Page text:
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The Divine Feminine

Discussion in 'Articles' started by Lightkeeper, May 1, 2006.

  1. Lightkeeper

    Lightkeeper Well-Known Member

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    THE DIVINE FEMININE


    In the Paleolithic and Neolithic eras humans worshipped the Great Mother. There came a shift from Goddess to God, a split between spirit and nature. Women were associated with nature. With the split there was a focus on the opposites, such as good-evil, man-woman, light-dark, etc. There was an emphasis on power and conquest. This caused a split within us. There is a difference between what is taught in a patriarchal religion and what is actually in our souls. The Divine Feminine is deeply embedded in us.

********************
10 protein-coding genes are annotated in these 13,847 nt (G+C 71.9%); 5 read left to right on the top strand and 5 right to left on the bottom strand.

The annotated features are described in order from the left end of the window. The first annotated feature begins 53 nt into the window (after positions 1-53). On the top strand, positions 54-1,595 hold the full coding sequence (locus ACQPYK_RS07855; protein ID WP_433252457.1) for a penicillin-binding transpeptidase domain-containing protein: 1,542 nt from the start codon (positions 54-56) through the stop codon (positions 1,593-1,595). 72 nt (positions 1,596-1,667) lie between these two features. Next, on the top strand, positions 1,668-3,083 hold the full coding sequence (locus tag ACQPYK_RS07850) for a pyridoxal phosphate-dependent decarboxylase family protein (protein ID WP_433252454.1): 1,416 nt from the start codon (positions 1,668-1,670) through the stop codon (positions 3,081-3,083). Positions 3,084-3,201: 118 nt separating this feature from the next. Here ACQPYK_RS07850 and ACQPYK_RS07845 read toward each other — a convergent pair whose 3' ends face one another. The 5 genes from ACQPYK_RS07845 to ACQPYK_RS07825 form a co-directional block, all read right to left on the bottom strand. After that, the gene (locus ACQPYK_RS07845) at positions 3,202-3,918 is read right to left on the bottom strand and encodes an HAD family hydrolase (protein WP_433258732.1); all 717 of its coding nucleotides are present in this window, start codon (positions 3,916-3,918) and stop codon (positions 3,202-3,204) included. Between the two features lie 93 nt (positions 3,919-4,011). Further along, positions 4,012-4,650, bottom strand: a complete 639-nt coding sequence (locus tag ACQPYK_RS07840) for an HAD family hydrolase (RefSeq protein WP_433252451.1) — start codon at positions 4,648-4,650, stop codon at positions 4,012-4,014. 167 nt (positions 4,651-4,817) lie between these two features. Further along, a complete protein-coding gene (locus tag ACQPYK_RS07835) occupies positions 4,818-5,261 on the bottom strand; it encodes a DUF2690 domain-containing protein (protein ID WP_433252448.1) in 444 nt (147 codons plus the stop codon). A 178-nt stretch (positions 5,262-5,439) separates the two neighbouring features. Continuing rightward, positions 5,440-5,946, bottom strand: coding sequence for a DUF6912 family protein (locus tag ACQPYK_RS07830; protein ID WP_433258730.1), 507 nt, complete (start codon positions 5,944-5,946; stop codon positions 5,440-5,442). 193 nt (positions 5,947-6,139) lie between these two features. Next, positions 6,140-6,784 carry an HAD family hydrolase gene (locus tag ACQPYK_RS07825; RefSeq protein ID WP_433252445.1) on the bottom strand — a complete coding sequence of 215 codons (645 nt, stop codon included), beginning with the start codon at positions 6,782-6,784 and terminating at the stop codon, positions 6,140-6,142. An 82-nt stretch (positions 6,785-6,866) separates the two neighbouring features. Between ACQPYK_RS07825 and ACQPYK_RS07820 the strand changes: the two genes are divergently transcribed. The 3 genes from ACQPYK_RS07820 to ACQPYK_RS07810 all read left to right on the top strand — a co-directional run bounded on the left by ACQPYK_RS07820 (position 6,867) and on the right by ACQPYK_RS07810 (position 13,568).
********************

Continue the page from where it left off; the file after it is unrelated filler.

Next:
Our evolving caring for our planet, our emerging caring for beauty, harmony, justice, and unity of life are signs that the Divine Feminine is returning to our consciousness. We are reconnecting to the instinctual, trust, nurturing and unity of the opposites. The Divine Mother heals, comforts and consoles. She has the power to destroy the old and the love to transform our unbalanced patriarchal culture. The Divine Feminine also has the ability to abandon. She is the virgin, prostitute, nurturer, pain, the holy grail and the Holy Spirit. She is adored worshipped, and feared.


    In Native Traditions there is Mother Earth. She surrounds and instructs. We can learn from them to respect the laws of nature. The following are the three laws of the Divine Feminine according to native traditions: